We are educators at H.E.R.O. We hold firmly to the belief that not only can all children learn, but that all children have the potential to become college and work ready educated individuals. Education is what we do best. There are many orphanages, foreign-built schools and programs, etc. that provide educational opportunities. Some work with the top students in all of Haiti, some work with anybody that shows up at their doorstep, some offer quality programs, some do not. Each of the founders of H.E.R.O. has worked with underserved populations in the United States and abroad and we are uniquely qualified to provide the best educational opportunities to the most disenfranchised youth in Haiti. We all feel a duty, a responsibility, because of our fortune to have lived and been educated in the United States, to provide the same opportunities to others. We hope that you will continue to follow us, encourage us, and support us during this experience. Together, we can make a difference one child at a time.

Steven Kirby


Friday, May 7, 2010

A Conversation About Poverty

How does one explain the dichotomy between wealth and poverty? Even the idea of poverty is difficult to explain, because the reality is that poverty in one place does not equal poverty in another. I started my career in education at the age of 16 while travelling in the Fiji Islands. After working for a week at a school where children went barefoot and had limited access to educational resources, my eyes were opened to the reality of the world: it is an unfair place.

I have worked in urban environments in the United States since the age of 18, beginning by running an after-school program for urban youth in South Miami, culminating in teaching 3 years in the inner-city of Miami and a year on Dickerson Road in Nashville, known for its drugs, violence, and prostitution. But, you know something, after living and working in Haiti, the poverty there does not compare to any other place I have ever been. Here in the United States every child is required to attend school until the age of 16, a privilege that many children in third world countries do not have. Despite this privilege, why is it that we still have a broken system of public education in the United States? Why do students in urban environments still have the lowest-performing teachers, inadequate schools and resources, and a “pretend to care” attitude from school districts and states?

In contrast, only 50% of children in Haiti even have the opportunity to attend school, specifically because 90% of the schools are private and require payment. And when the children do go to school, the resources of the schools are so limited, and the availability of quality teachers is low, that sometimes the only items in a classroom are chalk and a chalkboard. I just want to know, how do we reconcile these differences in life? How do we deal with the reality that our lives are often predetermined by where we are born, not the knowledge, skills, and ability that we are born with?

There are 2 conversations that must simultaneously take place. 1. United States Public Schools in urban environments are underperforming and we MUST provide the same opportunity to learn for all children in this country, no matter the circumstances. 2. Children in countries like Haiti continue to suffer from poor access to education, health care, and basic human rights. Continue these discussions with your friends, neighbors, colleagues, and coworkers. Together, through a unified effort, not only can we continue this discussion, but we can make an impact on the lives of children, both in the United States and abroad.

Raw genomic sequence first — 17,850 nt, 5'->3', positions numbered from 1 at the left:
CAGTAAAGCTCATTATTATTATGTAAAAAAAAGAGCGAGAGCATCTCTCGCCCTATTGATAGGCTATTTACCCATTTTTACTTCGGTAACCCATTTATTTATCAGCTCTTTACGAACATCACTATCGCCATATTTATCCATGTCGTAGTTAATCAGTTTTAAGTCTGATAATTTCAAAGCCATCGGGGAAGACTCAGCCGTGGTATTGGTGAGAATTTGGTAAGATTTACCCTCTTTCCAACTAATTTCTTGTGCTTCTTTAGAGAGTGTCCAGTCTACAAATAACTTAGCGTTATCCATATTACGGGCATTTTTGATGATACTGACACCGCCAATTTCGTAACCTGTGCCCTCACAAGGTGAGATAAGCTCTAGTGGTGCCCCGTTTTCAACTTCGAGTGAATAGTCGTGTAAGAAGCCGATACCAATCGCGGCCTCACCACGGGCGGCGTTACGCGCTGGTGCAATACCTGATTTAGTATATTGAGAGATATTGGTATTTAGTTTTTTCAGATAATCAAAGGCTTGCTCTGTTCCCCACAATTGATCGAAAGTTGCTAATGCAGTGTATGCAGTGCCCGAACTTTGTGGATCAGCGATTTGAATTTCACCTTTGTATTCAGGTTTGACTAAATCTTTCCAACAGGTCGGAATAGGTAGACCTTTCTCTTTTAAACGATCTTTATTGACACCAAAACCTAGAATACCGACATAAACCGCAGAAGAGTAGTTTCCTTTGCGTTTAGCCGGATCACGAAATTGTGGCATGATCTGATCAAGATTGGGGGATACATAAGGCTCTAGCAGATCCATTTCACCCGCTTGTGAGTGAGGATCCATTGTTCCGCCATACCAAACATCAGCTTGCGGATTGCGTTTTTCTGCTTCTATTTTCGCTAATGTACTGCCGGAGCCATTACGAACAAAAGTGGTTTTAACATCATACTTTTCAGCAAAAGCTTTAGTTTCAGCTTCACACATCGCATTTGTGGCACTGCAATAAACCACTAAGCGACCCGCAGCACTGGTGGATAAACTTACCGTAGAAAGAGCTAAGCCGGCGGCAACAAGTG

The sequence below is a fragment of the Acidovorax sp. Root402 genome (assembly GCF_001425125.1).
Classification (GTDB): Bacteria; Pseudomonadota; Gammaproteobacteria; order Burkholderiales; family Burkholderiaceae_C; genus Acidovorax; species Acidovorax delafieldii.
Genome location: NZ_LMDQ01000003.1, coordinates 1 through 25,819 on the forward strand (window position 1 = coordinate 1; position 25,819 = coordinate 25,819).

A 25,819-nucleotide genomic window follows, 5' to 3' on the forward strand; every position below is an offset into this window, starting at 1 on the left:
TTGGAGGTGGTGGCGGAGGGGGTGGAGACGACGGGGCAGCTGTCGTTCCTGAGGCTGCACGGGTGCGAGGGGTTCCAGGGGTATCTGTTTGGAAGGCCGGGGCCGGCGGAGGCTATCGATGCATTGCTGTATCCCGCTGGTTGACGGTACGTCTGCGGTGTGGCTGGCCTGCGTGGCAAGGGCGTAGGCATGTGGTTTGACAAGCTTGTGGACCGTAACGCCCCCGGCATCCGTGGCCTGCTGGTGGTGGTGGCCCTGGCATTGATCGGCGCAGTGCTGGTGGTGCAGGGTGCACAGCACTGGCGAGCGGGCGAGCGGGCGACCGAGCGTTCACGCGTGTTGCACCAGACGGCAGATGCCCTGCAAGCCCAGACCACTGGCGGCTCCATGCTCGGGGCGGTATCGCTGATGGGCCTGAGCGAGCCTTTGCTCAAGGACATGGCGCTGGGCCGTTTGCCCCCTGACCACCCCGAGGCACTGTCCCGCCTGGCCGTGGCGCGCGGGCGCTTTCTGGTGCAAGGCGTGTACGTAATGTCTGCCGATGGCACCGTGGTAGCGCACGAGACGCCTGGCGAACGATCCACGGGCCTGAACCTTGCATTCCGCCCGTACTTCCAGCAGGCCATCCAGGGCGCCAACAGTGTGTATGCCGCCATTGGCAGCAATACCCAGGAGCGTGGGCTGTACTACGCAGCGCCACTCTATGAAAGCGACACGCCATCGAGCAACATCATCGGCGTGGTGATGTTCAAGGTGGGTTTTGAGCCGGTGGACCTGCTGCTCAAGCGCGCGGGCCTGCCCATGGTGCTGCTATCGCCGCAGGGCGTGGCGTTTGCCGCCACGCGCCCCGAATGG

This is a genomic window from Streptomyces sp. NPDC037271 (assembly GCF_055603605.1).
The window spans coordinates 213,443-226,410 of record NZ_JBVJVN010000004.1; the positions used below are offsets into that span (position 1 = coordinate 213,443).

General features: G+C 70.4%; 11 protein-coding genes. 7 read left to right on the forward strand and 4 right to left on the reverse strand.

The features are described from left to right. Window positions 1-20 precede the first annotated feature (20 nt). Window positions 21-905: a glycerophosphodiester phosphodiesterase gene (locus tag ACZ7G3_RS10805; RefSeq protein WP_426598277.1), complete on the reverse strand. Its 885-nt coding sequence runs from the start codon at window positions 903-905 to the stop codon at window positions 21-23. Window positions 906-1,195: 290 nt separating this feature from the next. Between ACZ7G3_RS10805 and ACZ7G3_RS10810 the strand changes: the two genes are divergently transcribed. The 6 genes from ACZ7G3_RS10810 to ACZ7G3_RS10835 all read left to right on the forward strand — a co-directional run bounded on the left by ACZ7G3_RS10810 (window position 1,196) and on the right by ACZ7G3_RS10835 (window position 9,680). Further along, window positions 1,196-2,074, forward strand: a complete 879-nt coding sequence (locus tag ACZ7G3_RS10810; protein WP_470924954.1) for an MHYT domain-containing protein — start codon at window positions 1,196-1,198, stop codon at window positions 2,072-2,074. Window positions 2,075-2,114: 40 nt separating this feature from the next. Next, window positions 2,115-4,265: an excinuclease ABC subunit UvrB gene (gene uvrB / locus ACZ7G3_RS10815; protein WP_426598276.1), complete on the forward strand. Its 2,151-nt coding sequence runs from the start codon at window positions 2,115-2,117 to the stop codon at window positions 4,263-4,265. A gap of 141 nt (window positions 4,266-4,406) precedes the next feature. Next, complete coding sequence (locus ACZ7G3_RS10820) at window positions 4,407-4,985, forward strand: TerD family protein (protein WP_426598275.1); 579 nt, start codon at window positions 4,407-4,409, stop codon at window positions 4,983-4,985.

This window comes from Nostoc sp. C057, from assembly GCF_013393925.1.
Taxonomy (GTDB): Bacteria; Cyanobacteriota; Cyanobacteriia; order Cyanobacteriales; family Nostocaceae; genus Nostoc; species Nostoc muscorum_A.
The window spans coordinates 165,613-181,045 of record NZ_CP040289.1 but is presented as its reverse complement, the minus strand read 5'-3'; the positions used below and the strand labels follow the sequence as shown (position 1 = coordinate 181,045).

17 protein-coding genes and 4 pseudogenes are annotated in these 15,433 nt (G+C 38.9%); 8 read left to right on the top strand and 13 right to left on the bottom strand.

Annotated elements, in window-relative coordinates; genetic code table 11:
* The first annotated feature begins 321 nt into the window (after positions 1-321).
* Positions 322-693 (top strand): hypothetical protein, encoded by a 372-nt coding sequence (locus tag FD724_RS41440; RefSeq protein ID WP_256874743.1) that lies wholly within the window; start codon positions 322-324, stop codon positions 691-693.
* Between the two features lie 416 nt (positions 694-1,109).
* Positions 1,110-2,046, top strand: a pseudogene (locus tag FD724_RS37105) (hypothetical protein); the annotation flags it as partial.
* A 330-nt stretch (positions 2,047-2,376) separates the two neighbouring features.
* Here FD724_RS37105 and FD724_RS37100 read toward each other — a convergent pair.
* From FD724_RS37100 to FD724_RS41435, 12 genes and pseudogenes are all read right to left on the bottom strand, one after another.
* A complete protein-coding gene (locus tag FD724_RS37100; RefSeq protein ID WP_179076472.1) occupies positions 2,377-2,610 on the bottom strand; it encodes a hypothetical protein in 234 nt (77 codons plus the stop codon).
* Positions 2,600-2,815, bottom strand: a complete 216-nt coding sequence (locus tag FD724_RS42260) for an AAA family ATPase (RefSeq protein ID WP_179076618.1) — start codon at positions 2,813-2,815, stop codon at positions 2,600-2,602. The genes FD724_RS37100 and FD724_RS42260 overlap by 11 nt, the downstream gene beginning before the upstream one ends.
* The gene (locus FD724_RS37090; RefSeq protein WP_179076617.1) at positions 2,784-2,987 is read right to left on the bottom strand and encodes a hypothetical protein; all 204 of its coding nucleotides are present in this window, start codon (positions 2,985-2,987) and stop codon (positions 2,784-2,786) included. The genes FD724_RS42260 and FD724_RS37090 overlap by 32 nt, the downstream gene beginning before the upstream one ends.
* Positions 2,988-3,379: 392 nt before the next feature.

Steven Kirby
H.E.R.O., President

Tuesday, May 4, 2010

Raining Cats and Dogs

I cannot believe that I have already been in 2 natural disasters this year! First the earthquake in Haiti, and now the worst flooding in Nashville, EVER! I was due to go to Minnesota at the request of my Cousin Mia to give presentations about Haiti to her FCCLA group and other classes at local schools. I arrived at the Nashville airport, Sunday, and I can tell you that the weather looked horrible. Southwest had us board the plane, and then sit and wait for a break in the weather for a chance to take off. Fortunately, such a break did occur, and we were off. It was one of the bumpiest rides I have ever been on. I was lucky to get out; Nashville closed the entire airport at 3:00 that afternoon.

After safely arriving in Apple Valley, Minnesota, Mia took me on a quick tour of the Mall of America (cross it off my bucket list) and then we spent the afternoon and evening with her two sons (Tyler and Corey) and her husband Paul, a pilot for Southwest. On Monday I went with Mia to the high school she works at, and watched as she taught a course on human relationships with her students. Her students had taken fake babies home for the weekend, and they all said they were absolutely exhausted from the babies crying all the time!

Today I had the pleasure of first visiting Tyler’s 4th grade classroom and presenting about Haiti. I was so impressed at how much the children knew about Haiti, and they had fantastic questions about my experiences during the earthquake, comparing it to the earthquake in Chile, and what can be done to help Haiti. I then went to Corey’s first grade class, and again, to see first graders get so emotional about Haiti was amazing. After I described the elementary schools in Haiti as most not having libraries, several of the first graders were adamant that they should donate books to Haiti so that the children could have libraries. It was really sweet.

Finally, this evening I presented to Mia’s FCCLA high school student group. I talked about Haiti, my experience during the earthquake, and that I hope they will continue the conversation about Haiti and help make it a better place. The students were so excited, that by the end of the presentation they all wanted to take a Christmas/New Years volunteer trip to Haiti to help build our orphanage! Again, I cannot express how awesome it is to see youth in America excited to help others less fortunate.

Thank you Mia, Paul, Tyler, and Corey for a wonderful time in Minnesota! I can’t wait to come back!

Steven Kirby